The Sojourner’s Trust :: Readers’ Choice

The last sentence has been the zinger for me for the last few months! The over-arching question asked, “What do you really want out of life?” is one I’ll be bringing up with a granddaughter! — Barbara

Readers’ Choice (Originally published January 25, 2017)

Do not rush after the planned work; trust that the time to finish it will be given sometime, and keep a quiet heart about it.

― Annie Keary

Scripture: Genesis 26.3

Sojourn in this land, and I will be with you and will bless you, for to you and to your offspring I will give all these lands, and I will establish the oath that I swore to Abraham your father.

Reflection: The Sojourner’s Trust
By Elisabeth Elliot

What do we really want in life? Sometimes I have the chance to ask this question of high school or college students. I am surprised at how few have a ready answer. Oh, they could come up with quite a long list of things, but is there one thing above all others that they desire?

One thing have I asked of the Lord,” said David, “this is what I seek: that I may dwell in the house of the Lord all the days of my life.” To the rich young man who wanted eternal life Jesus said, “One thing you lack… go sell everything.” In the parable of the sower Jesus tells us that the seed which is choked by thorns has fallen into a heart clogged with the worries of this life, the deceitfulness of riches, and the desire for other things.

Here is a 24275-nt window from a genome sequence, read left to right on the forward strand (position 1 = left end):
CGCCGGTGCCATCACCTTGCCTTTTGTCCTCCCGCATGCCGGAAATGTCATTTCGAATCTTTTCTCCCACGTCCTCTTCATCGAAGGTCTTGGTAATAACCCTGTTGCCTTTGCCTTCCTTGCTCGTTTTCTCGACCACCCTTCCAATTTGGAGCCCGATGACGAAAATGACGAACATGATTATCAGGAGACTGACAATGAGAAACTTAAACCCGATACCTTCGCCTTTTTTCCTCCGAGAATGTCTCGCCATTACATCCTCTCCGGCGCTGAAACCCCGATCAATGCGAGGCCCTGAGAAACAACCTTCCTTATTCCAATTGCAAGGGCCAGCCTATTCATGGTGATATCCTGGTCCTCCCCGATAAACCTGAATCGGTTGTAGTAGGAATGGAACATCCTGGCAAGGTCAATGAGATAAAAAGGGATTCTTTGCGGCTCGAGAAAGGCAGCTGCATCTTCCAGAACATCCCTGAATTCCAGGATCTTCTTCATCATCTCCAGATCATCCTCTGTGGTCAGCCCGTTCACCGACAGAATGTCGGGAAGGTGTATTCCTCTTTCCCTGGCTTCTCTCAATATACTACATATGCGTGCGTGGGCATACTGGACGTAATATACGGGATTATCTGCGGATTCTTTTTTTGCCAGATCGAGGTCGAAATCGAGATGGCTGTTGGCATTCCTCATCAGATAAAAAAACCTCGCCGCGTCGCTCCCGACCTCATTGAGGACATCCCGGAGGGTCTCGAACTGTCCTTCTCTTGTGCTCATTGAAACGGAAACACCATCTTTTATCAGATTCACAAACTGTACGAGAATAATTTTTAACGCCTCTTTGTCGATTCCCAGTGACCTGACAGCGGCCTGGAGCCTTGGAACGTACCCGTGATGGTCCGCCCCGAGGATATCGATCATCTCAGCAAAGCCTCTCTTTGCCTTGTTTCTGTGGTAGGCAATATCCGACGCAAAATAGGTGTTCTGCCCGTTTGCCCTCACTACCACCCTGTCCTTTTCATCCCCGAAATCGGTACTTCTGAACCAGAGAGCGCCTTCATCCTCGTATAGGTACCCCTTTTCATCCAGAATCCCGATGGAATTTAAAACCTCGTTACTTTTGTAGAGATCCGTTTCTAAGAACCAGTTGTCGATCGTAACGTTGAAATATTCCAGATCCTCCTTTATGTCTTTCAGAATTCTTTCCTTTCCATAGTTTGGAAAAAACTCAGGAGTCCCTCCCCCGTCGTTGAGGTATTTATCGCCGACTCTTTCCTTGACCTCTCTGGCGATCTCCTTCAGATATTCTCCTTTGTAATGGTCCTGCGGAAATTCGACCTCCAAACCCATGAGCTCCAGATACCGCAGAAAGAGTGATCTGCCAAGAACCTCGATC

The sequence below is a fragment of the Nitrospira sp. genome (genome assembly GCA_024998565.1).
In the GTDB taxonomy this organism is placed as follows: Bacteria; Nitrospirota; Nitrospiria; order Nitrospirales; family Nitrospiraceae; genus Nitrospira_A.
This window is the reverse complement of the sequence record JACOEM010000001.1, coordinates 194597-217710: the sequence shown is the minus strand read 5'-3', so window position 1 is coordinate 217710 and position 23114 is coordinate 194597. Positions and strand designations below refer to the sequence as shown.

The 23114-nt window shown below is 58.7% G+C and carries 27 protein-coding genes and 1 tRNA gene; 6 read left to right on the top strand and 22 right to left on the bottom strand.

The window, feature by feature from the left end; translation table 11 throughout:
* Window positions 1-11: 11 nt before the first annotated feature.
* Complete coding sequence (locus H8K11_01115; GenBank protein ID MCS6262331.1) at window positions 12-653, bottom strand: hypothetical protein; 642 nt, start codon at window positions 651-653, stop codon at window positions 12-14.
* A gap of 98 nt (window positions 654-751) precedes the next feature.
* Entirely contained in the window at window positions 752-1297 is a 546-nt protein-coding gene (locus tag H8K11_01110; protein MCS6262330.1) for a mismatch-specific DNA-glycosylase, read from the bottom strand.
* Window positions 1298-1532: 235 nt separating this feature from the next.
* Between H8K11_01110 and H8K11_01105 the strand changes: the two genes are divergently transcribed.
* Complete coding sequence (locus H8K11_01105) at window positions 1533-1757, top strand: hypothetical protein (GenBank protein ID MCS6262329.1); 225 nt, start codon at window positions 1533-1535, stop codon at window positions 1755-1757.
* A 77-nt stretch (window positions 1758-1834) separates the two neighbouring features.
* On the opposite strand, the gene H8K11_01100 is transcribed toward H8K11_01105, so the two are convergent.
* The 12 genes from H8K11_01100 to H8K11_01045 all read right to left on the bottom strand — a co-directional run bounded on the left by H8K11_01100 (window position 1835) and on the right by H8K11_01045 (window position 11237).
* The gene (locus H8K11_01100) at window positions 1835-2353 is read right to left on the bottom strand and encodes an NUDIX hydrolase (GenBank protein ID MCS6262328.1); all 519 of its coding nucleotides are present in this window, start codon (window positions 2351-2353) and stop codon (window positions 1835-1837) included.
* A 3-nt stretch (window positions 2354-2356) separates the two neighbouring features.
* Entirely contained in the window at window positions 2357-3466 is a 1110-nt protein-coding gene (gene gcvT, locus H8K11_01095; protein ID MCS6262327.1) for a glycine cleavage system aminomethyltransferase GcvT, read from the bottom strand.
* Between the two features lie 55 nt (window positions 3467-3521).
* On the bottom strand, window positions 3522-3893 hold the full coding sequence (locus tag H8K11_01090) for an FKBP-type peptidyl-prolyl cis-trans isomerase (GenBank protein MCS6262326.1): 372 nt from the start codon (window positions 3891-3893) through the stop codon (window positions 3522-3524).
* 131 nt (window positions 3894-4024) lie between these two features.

The apostle Paul said, “One thing I do: forgetting what is behind and straining toward what is ahead, I press on toward the goal to win the prize for which God has called me heavenward in Christ Jesus.”

A quiet heart is content with what God gives. It is enough. All is grace. Response is what matters. Remember that our forefathers were all guided by the pillar of cloud, all passed through the sea, all ate and drank the same spiritual food and drink, but God was not pleased with most of them.

Their response was all wrong. Bitter about the portions allowed they indulged in idolatry, gluttony, and sexual sin. The same almighty God apportioned their experiences. All events serve his will. Some responded in faith, most did not.

God came down and lived in this same world, as a man. He showed us how to live in this world, subject to its vicissitudes and necessities, that we might be changed—not into an angel or a storybook princess, not wafted into another world, but changed into saints in this world. The secret is Christ in me, not a different set of circumstances.

*Abridged from The Elisabeth Elliot Newsletter, March/April 1995.

The Refrain
Happy are the people whose strength is in you; whose hearts are set on the pilgrim’s way.

– From 
The Divine Hours: Prayers for Summertime by Phyllis Tickle.

Full prayer available online and in print.

Today’s Readings
Judges 9 (Listen – 8:22)
Acts 13 (Listen – 7:36)

The Lord Be With You :: Readers’ Choice